Wheat futures extended losses from last week, falling to a six-week low.
The U.S. Department of Agriculture estimated Friday that American farmers planted 32.6 million acres of wheat for 2018, the least acreage in over a century but more than analysts were expecting. That, along with larger domestic stockpile forecasts, prompted a selloff as traders bet the wheat market would continue oversupplied.
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The wheat stocks-to-consumption ratio would rise this year as a result, said Capital Economics in a note, putting it far above the 10-year average.
"This should keep wheat prices subdued in the near term," the consultancy said.
Wheat futures for March delivery fell 1% to $4.16 1/2 a bushel at the Chicago Board of Trade, closing at the lowest point since Dec. 4.
Corn and soybean futures rose Tuesday. CBOT March corn contracts gained 0.6% to $3.48 1/4 a bushel while March soybeans rose 0.8% to $9.68 a bushel.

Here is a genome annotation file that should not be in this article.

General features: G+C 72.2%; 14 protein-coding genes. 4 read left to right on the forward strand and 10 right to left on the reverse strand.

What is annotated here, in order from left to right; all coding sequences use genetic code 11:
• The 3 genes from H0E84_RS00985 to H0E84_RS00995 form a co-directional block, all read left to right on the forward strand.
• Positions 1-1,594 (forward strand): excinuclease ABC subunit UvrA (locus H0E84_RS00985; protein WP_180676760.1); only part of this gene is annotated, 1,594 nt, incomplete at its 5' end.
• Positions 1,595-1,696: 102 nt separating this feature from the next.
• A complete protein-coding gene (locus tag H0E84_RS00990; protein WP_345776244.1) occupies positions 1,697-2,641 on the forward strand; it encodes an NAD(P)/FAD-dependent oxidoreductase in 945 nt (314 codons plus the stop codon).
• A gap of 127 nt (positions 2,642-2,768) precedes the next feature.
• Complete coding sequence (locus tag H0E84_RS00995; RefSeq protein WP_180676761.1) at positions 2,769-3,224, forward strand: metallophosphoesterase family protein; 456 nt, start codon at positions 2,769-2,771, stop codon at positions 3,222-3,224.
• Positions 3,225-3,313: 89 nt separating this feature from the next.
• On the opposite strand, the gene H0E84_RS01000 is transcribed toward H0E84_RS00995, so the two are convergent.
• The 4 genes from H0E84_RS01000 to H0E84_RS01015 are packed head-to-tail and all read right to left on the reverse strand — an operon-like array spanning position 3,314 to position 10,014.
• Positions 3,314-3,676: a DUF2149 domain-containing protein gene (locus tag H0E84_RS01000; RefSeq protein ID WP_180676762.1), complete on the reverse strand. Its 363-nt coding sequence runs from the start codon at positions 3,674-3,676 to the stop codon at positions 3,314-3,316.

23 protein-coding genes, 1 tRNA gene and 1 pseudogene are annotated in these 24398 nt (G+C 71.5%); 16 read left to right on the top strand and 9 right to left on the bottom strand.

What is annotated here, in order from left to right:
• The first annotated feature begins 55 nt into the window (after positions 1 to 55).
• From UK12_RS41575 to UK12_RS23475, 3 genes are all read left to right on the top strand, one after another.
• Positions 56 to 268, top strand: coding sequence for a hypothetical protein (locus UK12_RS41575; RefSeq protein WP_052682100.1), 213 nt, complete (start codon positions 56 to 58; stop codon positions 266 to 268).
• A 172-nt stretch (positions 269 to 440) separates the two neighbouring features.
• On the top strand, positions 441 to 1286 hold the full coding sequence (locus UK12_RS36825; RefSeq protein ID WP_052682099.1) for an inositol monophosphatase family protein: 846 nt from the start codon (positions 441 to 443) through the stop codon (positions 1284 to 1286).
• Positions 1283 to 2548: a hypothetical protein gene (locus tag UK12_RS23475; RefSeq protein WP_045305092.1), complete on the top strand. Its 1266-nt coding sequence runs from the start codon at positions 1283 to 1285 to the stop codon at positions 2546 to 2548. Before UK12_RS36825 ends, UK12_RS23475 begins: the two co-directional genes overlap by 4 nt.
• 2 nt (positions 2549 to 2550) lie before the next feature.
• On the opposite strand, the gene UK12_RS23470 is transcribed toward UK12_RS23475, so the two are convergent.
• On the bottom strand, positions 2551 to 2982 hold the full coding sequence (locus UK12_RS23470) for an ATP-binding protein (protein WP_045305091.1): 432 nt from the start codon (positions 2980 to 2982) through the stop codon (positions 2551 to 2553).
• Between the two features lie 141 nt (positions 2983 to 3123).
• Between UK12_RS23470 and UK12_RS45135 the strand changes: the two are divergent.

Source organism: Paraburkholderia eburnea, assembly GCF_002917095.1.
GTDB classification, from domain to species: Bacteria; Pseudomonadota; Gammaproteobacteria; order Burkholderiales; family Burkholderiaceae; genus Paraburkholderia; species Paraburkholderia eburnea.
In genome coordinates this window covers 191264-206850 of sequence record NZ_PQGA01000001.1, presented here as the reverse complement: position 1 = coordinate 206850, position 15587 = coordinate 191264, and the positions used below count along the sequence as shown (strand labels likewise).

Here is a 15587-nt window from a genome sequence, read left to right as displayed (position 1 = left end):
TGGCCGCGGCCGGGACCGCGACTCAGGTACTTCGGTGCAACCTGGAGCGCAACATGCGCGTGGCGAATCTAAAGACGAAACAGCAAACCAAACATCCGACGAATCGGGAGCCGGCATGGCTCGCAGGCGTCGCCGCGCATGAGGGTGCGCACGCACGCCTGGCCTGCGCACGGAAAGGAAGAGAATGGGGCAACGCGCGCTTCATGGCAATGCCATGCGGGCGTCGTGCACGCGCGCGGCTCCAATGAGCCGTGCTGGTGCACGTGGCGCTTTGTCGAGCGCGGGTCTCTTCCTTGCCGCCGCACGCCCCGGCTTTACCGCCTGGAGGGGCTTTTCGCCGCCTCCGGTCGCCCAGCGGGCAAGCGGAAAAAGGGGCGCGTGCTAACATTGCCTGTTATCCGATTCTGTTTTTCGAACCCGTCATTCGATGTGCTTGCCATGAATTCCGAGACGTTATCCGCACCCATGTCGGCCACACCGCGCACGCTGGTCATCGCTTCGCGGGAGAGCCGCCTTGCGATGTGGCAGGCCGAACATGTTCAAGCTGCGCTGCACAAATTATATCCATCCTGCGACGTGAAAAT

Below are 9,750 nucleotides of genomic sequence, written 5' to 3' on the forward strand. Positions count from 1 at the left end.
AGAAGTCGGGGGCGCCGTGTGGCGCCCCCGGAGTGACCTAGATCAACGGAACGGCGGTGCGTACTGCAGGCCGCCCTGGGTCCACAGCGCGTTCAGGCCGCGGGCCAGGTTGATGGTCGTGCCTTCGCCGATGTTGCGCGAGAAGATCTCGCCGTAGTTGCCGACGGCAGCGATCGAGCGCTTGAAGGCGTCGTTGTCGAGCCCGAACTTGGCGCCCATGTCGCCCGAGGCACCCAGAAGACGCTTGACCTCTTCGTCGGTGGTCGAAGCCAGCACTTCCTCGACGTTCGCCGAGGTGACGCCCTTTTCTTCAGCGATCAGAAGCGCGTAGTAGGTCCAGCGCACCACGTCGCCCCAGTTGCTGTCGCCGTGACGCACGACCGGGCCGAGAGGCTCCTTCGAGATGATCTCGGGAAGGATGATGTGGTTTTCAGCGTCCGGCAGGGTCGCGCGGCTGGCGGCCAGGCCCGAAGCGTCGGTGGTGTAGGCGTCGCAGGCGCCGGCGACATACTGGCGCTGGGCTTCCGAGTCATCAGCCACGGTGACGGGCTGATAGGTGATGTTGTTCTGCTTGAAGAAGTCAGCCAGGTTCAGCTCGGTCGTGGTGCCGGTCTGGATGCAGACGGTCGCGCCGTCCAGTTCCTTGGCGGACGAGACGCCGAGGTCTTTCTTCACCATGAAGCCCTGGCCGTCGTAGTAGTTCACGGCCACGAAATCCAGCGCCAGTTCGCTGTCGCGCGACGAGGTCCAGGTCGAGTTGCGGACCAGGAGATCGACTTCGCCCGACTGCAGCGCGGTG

The soybean market in particular got a boost from the USDA late last week after the agency trimmed its production estimate from the recent U.S. harvest.
Some signs of healthy domestic demand also helped prices. The National Oilseed Processors Association said Tuesday its members crushed a record 166.4 million bushels of soybeans in December, according to market observers.
But soybean farmers were also contending with weaker international business. The USDA last week trimmed its oilseed export forecast by 65 million bushels to 2.16 billion bushels, and analysts said that figure could fall further if the pace of sales continues to lag previous years.
Friday's figures contributed to a "relief" rally, said Richard Feltes of brokerage R.J. O'Brien. But longer term the "soy market must consider reality that 2018 S American soy crop is edging higher and that 2017-18 U.S. soy exports are still overstated," he said in a note to clients.
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(END) Dow Jones Newswires
January 16, 2018 16:00 ET (21:00 GMT)